Keywords/phrases:
AI as science and philosophy; Can AI model ancient geometers? Can AI model human toddlers? Gaps and limitations of current AI; Super-Turing membrane machines; Replicating mathematical consciousness; Research needed.

For more information about the Meta-Morphogenesis project, see
http://www.cs.bham.ac.uk/research/projects/cogaff/misc/meta-morphogenesis.html


2017 Publications

Filename: sloman_iccm_17.pdf (PDF)
Title: Gaps Between Human and Artificial Mathematics
(Version of 6 page ICCM 2017 paper expanded with full references)


Author: Aaron Sloman
Date installed: 22 Sep 2017

Where published:
Pages 31-36
15th Annual Meeting of the International Conference on Cognitive Modelling
University of Warwick, UK. July 2017

http://mathpsych.org/conferences/2017/
List of abstracts: http://mathpsych.org/conferences/2017/file/MP_ICCM2017_Abstract_Booklet.pdf
Proceedings:

Abstract:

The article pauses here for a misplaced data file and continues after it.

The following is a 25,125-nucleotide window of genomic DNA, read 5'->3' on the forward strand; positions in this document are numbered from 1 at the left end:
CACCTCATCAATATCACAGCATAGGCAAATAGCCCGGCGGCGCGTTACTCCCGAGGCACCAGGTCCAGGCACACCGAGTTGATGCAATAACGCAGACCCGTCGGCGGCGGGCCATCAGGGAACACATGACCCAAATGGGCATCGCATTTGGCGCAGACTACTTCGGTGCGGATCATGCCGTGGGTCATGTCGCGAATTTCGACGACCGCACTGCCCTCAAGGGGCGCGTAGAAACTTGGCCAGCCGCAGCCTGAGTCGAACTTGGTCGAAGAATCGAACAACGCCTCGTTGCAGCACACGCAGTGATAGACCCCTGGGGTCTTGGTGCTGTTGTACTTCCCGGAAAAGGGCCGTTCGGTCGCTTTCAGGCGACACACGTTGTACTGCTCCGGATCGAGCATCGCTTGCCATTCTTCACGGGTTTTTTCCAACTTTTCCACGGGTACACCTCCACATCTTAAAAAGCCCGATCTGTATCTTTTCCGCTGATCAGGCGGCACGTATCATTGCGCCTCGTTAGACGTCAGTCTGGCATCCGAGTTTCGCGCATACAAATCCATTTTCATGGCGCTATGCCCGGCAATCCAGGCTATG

The Turing-inspired Meta-morphogenesis project begun in 2011 was partly motivated by deep gaps in our understanding of mathematical cognition and other aspects of human and non-human intelligence and our inability to model them. The project attempts to identify previously unnoticed evolutionary transitions in biological information processing related to gaps in our current understanding of cognition. Analysis of such transitions may also shed light on gaps in current AI. This is very different from attempts to study human mathematical cognition directly, e.g. via observation, experiment, neural imaging, etc. Fashionable ideas about "embodied cognition", "enactivism", and "situated cognition", focus on shallow products of evolution, ignoring pressures to evolve increasingly disembodied forms of cognition to meet increasingly complex and varied challenges produced by articulated physical forms, multiple sensory capabilities, geographical and temporal spread of important information and other resources, and "other-related meta-cognition" concerning mental states, processes and capabilities of other individuals. Computers are normally thought of as good at mathematics: they perform logical, arithmetical and statistical calculations and manipulate formulas, at enormous speeds, but still lack abilities in humans and other animals to perceive and understand geometrical and topological possibilities and constraints that (a) are required for perception and use of affordances, and (b) play roles in mathematical, and proto-mathematical, discoveries made by ancient mathematicians, human toddlers and other intelligent animals. Neurally inspired, statistics-based (e.g."deep learning") models cannot explain recognition and understanding of mathematical necessity or impossibility. A partial (neo-Kantian) analysis of types of evolved biological information processing capability still missing from our models may inspire new kinds of research helping to fill the gaps. Had Turing lived long enough to develop his ideas on morphogenesis, he might have done this.